Tag Management Systems: how do they work, what are they for ?

Tag Management Systems: how do they work, what are they for ?

If you use marketing tags for your website or apps (learn all about what marketing tags can do here), you absolutely need to use a Tag Management System (TMS). A TMS should be a key component of your martech stack: from code management to data governance, it makes every tag-related task a breeze. This article is an overview that will explain how a TMS works, and why all these features are essential to your online marketing efforts.

The Tag Management System, one Tag to Rule them All

The basic concept of how a of TMS works is simple: instead of installing each (marketing tag) one by one, manually, in the source code of your site, you add a single tag on your site. This tag, provided by the TMS, automatically injects all the other tags you need on your site. Just configure what you want to add to your site or application (tracking, remarketing, conversion, etc.), without ever touching the source code, and voilà! Your tags are set up.


TMS's secret weapon: the datalayer

That's not all. A web application can contain multiple events: page loading, clicks, form being filled, scrolling, etc. Each event can contain multiple parameters. To keep track of all this, TMS uses a fairly simple, but very handy tool: the datalayer. The datalayer is a javascript variable (usually just called dataLayer ). It's an object that contains all the events triggered on the page.


As an example, browse to https://sustainability.google/, Google's site about their commitments on climate change (which is set up with Google's TMS, Google Tag Manager ). Open the Javascript console (F12 > Console on Chrome), then type dataLayer. We already see a number of events on the page, which describe the name of the page, the different loading stages (gtm.load, gtm.dom, etc.) We won't go into the details of these events here, but we can already see that Google Tag Manager tracks a lot of things.


Click on the menu, and you'll see that the clic event is recorded in the dataLayer as gtm.click:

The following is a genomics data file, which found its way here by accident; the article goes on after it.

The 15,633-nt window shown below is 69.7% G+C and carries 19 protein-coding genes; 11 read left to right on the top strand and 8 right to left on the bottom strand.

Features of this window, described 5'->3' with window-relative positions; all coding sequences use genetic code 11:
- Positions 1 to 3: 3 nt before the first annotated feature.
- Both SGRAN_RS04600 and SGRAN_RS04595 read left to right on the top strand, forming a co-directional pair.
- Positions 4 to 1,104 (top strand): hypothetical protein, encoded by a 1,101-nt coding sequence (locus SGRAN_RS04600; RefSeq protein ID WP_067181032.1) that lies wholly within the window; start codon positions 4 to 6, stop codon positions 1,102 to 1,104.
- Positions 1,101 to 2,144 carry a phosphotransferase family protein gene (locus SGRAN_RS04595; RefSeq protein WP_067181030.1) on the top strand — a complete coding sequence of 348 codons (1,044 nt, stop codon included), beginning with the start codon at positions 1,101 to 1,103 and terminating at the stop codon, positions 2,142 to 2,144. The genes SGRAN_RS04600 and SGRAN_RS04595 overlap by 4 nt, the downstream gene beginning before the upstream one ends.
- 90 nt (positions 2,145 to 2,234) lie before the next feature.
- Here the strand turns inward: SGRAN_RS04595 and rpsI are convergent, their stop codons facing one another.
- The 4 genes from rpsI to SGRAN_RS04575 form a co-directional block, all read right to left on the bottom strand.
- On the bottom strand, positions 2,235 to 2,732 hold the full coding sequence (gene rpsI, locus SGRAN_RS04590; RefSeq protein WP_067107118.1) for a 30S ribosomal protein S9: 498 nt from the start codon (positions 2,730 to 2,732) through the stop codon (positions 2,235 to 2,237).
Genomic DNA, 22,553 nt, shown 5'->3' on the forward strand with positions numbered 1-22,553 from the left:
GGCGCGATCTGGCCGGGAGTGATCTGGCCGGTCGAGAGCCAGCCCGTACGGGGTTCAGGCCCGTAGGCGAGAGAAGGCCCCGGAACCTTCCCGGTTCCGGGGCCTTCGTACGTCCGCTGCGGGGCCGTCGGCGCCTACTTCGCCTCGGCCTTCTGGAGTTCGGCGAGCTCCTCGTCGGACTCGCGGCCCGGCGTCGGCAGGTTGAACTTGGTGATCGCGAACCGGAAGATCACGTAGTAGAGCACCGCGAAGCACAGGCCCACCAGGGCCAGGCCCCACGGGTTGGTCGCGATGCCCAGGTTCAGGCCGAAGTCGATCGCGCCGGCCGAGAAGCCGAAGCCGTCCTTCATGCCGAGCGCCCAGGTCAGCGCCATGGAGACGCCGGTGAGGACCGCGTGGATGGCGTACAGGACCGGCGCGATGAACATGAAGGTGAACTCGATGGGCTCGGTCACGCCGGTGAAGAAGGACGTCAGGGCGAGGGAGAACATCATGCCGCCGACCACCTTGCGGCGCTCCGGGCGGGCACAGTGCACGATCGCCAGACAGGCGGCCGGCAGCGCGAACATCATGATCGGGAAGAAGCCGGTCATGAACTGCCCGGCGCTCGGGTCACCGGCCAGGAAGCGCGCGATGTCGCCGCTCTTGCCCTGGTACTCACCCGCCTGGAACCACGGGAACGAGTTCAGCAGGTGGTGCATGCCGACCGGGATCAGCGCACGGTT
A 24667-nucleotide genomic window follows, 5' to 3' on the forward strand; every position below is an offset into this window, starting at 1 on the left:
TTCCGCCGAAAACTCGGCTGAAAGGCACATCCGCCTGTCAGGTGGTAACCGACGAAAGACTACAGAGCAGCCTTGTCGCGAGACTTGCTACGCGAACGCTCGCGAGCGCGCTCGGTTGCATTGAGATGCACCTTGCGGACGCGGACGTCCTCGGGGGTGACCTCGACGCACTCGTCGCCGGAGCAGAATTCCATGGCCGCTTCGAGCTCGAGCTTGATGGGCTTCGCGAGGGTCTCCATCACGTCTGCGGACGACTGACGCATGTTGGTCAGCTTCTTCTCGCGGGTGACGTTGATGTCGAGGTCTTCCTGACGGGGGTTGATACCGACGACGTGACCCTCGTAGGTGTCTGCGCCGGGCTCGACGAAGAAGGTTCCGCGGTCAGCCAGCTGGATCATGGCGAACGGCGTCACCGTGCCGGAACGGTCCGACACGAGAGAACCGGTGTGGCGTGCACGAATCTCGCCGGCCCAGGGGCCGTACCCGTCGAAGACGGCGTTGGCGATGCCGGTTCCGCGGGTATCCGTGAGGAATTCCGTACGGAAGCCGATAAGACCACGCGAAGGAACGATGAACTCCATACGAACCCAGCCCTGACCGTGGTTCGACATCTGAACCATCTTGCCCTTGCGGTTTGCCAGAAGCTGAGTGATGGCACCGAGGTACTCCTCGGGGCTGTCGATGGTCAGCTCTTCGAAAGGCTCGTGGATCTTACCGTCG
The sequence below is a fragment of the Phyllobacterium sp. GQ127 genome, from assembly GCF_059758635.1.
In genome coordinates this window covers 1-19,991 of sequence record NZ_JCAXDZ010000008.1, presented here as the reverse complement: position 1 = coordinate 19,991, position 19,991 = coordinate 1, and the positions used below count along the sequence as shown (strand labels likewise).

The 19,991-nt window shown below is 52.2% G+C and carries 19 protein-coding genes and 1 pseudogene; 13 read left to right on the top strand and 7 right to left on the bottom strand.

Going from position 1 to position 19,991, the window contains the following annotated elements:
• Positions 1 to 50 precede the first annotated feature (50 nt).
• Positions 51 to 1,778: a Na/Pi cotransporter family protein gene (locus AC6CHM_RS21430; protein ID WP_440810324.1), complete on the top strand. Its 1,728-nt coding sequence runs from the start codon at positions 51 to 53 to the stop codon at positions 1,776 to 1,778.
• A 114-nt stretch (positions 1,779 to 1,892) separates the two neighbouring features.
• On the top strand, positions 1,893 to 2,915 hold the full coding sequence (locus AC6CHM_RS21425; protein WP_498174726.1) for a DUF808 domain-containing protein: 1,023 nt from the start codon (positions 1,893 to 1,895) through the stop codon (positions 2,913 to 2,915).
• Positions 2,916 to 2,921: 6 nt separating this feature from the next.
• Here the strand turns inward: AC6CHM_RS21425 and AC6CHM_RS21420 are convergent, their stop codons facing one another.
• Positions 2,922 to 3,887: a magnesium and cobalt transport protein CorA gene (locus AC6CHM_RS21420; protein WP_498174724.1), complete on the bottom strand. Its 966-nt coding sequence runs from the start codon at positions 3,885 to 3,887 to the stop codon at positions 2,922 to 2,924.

Orchestrating your Tags with Load Rules, Variables, etc.; the True Power of a TMS

The main benefit of the datalayer is that you can use the data in it to trigger multiple tags, on demand. Want to track clicks on Google Analytics? No problem. Trigger a Facebook tag each time a user adds a product to the cart? Easy peasy. A remarketing tag on specific pages (such as conversion pages or landing pages)? The datalayer is there for that too.

All you have to do is configure these events using load rules and variables in your TMS. No need to hard code all this in your application. And if you have similar events on your mobile app and your website, the TMS takes care of harmonizing it all. Pretty neat, right?

Finally, a TMS can also help you manage how you tags trigger according to user preferences (to comply with privacy laws), and also to move all your tags on the server side so you no longer have to rely on cookies. A real Swiss army knife of marketing technologies!

Conclusion: choose your TMS

By now I hope you understand why TMS is an essential tool in your martech arsenal.

There are many TMSs on the market, each with their strengths and weaknesses:

  • Google Tag Manager: a classic, free and integrated into the Google ecosystem. Practical, but not necessarily the most powerful, and just between us it's getting a bit dated now.
  • Tealium IQ: a serious contender to GTM, powerful and very handy for developers with its library system. However, it's quite unintuitive for non-developers.
  • Adobe Launch: for those who prefer Adobe's analytics ecosystem.
  • Matomo: for those who swear by open source. A small challenger that has it all, if you have the resources for hosting and maintenance.

Try them, test them to their limits, and let me know which one you prefer !